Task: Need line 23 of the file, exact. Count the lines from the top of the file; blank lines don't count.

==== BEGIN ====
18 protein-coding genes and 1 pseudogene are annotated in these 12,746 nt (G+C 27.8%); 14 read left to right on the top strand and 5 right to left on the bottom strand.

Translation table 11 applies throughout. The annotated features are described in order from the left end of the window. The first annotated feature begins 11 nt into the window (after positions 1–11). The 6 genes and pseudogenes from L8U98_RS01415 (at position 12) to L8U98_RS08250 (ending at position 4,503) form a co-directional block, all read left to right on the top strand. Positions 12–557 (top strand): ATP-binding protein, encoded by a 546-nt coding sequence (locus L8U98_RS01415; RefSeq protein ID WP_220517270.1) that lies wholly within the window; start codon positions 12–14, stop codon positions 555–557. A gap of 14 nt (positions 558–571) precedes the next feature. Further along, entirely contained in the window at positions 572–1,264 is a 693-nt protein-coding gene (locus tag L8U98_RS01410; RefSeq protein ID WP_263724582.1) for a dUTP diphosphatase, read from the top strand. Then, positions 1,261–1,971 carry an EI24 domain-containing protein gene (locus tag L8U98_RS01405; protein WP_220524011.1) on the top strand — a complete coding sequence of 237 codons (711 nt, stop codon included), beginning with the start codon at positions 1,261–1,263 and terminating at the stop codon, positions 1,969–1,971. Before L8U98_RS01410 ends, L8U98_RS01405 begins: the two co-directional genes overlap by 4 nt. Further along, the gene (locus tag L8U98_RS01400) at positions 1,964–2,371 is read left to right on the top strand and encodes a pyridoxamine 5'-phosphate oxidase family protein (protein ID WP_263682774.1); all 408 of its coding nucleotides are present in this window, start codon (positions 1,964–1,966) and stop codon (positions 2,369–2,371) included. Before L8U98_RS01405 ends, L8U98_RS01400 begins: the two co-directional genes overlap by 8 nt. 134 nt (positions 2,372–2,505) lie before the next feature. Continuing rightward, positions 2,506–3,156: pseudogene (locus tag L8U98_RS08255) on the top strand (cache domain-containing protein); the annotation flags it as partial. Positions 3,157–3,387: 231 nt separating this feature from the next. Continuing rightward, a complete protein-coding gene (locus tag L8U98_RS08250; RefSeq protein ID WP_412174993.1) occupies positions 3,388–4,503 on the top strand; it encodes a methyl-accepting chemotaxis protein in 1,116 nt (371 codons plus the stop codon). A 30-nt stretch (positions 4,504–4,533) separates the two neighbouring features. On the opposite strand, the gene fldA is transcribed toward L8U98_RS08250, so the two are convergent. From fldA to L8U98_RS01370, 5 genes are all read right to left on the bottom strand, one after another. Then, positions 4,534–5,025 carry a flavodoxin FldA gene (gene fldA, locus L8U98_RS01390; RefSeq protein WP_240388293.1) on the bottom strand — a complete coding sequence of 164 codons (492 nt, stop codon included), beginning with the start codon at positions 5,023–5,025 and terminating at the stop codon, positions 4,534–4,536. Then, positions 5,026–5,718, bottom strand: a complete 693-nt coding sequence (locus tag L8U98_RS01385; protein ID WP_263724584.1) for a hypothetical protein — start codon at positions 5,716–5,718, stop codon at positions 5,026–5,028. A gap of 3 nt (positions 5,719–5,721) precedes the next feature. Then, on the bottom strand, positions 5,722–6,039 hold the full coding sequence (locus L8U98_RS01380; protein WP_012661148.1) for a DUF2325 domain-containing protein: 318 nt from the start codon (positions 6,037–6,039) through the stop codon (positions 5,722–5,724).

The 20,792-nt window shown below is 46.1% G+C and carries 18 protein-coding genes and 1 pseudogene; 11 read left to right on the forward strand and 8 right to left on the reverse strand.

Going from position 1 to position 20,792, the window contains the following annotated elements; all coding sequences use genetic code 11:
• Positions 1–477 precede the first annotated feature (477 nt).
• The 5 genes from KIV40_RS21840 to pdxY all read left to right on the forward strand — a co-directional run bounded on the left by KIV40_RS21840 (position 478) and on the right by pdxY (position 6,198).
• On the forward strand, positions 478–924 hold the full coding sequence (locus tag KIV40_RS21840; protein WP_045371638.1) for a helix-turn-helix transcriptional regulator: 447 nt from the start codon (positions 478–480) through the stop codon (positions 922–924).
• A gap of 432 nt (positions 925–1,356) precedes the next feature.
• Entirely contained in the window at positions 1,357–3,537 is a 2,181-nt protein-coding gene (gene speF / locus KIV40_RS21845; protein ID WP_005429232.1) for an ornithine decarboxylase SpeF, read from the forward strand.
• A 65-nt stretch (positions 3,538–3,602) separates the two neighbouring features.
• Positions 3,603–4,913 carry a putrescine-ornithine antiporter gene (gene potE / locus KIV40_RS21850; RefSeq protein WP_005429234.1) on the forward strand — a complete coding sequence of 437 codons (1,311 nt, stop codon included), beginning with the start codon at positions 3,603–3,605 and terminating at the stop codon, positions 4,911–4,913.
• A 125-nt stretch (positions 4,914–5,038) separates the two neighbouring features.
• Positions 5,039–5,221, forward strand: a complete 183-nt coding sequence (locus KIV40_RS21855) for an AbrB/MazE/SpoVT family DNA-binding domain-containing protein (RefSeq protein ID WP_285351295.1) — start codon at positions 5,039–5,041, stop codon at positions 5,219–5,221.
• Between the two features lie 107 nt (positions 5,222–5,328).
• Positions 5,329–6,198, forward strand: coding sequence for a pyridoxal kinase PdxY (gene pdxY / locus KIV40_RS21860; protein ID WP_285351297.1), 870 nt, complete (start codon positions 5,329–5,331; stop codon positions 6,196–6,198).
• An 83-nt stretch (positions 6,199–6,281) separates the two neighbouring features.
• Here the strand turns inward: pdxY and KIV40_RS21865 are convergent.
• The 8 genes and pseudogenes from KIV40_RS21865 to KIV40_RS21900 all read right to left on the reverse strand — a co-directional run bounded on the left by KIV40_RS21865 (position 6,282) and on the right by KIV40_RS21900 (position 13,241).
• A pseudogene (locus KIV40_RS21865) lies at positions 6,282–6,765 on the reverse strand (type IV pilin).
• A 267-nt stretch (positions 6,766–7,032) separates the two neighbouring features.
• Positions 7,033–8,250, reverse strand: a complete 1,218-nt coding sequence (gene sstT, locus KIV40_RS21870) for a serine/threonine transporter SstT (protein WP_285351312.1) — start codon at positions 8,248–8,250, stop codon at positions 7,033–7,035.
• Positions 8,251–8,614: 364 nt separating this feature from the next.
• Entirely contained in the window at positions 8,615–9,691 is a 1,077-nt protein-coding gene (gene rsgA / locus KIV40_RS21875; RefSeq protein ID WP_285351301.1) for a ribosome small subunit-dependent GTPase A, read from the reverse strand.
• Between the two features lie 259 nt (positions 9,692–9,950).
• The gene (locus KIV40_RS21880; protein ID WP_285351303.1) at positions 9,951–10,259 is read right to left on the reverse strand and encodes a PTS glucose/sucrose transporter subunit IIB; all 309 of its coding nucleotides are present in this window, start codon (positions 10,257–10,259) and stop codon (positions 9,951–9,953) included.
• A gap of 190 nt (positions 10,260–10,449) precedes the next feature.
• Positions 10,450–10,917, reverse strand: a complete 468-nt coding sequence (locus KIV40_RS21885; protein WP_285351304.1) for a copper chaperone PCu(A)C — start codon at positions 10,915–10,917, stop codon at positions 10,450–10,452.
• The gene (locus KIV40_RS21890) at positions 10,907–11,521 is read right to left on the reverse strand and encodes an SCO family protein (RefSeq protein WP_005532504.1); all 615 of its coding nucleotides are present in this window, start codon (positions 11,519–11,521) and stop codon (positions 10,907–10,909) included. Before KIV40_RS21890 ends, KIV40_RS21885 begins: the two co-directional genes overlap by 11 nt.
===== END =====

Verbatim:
• Entirely contained in the window at positions 8,615–9,691 is a 1,077-nt protein-coding gene (gene rsgA / locus KIV40_RS21875; RefSeq protein ID WP_285351301.1) for a ribosome small subunit-dependent GTPase A, read from the reverse strand.